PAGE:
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McCarthy defends Clarence Thomas' ability to rule on Jan. 6 committee after report about his wife's texts with Meadows

Jan. 6 panel could subpoena Clarence Thomas' wife
January 6 committee could subpoena Justice Clarence Thomas' wife 02:53

House Minority Leader Kevin McCarthy on Friday defended Justice Clarence Thomas' ability to make rulings related to the January 6 committee after a report from CBS News and The Washington Post revealed that Thomas' wife, Ginni Thomas, texted then-White House chief of staff Mark Meadows after the 2020 election about overturning the election results. 

"I think Justice Thomas could make his decisions like he's made him every other time. It's his decision based upon law," McCarthy told reporters when asked if Justice Thomas should recuse himself from January 6 committee-related cases.

In January, the Supreme Court rejected a request from Trump to block the release of documents from the Trump White House to the House select committee investigating the January 6 attack at the U.S. Capitol. Justice Thomas was the only member of the court who said that he would have granted Trump's request.

Ginni Thomas' messages to Meadows did not mention Justice Thomas but showed for the first time how Ginni Thomas used her access to Trump's inner circle to encourage and seek to guide the president's strategy to overturn the election results. Ginni Thomas sent the texts as Trump and his allies were vowing to challenge the election results at the Supreme Court. 

"Help This Great President stand firm, Mark!!!" Ginni Thomas wrote to Meadows on November 10, 2020. "You are the leader, with him, who is standing for America's constitutional governance at the precipice. The majority knows Biden and the Left is attempting the greatest Heist of our History."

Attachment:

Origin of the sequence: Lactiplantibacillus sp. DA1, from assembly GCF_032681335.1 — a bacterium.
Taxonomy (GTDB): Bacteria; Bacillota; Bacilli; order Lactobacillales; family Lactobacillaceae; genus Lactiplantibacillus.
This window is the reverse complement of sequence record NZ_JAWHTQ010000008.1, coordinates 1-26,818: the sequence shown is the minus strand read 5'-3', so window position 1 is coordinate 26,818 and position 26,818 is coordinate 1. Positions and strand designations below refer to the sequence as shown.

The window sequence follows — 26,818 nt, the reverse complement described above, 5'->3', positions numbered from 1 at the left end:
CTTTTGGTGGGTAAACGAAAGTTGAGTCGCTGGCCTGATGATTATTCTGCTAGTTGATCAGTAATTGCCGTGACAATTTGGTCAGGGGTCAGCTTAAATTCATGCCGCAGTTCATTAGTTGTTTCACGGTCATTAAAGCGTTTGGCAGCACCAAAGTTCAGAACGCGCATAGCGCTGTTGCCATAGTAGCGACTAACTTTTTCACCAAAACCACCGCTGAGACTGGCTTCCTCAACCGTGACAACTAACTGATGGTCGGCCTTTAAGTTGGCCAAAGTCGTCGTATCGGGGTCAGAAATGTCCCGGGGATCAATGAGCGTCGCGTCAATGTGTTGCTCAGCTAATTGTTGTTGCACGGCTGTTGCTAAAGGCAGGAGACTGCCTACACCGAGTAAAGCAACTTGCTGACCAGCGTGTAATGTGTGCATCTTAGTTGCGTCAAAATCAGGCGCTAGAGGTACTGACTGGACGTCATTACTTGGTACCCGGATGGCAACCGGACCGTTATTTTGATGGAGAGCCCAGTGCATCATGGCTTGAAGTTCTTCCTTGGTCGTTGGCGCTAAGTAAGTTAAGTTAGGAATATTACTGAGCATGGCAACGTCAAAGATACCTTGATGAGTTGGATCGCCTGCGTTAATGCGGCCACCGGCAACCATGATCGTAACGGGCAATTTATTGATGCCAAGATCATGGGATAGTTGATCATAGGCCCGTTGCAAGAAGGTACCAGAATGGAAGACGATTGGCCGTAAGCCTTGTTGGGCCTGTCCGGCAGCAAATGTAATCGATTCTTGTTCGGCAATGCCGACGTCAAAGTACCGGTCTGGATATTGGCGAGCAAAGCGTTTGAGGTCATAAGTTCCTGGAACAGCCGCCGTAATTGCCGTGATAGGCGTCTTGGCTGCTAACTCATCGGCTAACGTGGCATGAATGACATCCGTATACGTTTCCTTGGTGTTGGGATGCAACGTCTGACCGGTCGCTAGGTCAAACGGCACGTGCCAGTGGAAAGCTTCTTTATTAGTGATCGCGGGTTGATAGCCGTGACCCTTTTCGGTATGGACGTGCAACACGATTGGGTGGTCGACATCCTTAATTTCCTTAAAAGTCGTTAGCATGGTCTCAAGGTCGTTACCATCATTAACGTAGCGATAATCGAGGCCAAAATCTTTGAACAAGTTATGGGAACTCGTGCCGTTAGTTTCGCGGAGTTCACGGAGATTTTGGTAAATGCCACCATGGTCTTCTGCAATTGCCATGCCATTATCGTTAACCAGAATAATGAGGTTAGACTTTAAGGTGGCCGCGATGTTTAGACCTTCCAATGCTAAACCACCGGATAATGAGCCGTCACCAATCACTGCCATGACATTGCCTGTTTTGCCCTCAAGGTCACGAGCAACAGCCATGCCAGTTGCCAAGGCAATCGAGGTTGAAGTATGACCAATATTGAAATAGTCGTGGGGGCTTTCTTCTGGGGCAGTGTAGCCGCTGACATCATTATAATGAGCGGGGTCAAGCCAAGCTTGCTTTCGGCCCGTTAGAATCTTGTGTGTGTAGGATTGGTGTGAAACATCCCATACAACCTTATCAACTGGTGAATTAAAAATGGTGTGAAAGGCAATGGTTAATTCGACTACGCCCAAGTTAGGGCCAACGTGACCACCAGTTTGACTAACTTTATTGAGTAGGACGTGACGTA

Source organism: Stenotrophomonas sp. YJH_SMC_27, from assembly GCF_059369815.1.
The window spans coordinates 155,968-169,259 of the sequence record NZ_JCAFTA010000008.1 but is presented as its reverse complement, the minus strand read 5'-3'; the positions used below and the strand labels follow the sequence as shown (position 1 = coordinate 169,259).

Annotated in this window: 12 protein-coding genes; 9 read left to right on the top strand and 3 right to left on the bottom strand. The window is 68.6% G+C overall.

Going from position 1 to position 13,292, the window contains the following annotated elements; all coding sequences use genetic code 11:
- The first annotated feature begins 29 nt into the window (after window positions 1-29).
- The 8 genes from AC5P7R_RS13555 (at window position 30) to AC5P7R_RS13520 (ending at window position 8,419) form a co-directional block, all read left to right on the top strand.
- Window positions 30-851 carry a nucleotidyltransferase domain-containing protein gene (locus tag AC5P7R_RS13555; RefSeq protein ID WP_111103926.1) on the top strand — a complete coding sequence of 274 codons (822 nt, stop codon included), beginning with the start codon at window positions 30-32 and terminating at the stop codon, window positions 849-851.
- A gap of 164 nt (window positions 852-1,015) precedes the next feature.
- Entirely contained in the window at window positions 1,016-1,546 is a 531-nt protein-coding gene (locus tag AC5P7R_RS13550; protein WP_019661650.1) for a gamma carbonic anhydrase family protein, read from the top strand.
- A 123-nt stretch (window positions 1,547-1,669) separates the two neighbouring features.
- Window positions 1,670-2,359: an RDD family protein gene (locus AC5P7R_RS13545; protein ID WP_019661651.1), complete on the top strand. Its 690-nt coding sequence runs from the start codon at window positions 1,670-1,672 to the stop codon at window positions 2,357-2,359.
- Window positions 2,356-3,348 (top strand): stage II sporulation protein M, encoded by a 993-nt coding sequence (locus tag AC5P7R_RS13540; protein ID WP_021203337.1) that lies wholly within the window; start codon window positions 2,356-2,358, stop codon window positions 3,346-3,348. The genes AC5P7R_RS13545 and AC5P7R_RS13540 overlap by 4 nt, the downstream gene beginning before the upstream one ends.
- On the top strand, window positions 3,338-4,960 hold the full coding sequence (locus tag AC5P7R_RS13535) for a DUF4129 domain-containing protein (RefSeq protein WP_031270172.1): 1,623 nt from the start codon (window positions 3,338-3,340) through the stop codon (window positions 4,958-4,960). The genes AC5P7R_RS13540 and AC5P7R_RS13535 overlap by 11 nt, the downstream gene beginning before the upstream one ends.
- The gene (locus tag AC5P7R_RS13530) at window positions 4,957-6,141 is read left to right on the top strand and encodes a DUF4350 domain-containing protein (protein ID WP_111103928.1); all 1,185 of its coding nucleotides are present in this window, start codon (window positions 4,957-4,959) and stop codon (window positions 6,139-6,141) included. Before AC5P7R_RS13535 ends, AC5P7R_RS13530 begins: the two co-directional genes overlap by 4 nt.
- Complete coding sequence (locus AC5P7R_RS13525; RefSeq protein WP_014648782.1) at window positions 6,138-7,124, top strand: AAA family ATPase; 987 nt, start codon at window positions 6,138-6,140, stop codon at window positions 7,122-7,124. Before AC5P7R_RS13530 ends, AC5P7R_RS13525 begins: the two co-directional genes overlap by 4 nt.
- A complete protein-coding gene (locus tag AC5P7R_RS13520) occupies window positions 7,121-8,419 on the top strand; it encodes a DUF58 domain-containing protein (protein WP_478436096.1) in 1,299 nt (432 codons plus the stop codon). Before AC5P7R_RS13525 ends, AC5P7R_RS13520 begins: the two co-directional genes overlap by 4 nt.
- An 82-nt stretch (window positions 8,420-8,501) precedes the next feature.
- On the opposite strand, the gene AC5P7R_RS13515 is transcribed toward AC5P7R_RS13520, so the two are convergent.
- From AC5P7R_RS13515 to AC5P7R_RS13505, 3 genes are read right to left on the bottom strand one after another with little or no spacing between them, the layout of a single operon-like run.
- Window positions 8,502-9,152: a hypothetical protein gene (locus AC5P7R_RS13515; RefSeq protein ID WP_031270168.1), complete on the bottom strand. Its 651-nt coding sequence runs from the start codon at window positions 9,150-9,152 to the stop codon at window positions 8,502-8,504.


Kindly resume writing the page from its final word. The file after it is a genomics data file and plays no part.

One of Ginni Thomas' stated goals in the messages advocated was for Sidney Powell, who promoted incendiary and unsupported claims about the 2020 election, to become "the lead and the face" of Trump's legal team. 

Ginni Thomas did not respond to multiple requests for comment. Justice Thomas, who was released from the hospital on Friday, did not respond to a request for comment made through the Supreme Court's public information office.

McCarthy, who spoke to reporters at a House Republican retreat in Florida, also said that Nebraska GOP Congressman Jeff Fortenberry should resign. Fortenberry was convicted on Thursday of charges that he lied to federal authorities about a campaign contribution from a foreign billionaire in 2016. 

"I think he had his day in court," McCarthy said. "I think if he wants to appeal it, he could go do that as a private citizen. But I think out of respect — you can let me talk to him — but I think when someone is convicted, it's time to resign."

House Speaker Nancy Pelosi has also called on Fortenberry to resign. 

McCarthy also told reporters that he has not seen claims from Mo Brooks that Trump asked Brooks to "rescind the 2020 elections." Brooks made that claim in a statement on Wednesday after Trump pulled his endorsement from Brooks in Alabama's Republican primary for the U.S. Senate. 

"I haven't read what Mo has written," McCarthy said. "So, I mean, the president has a right to endorse who he wants to, (and) pull the endorsement of a person who's not doing what he said he would do."

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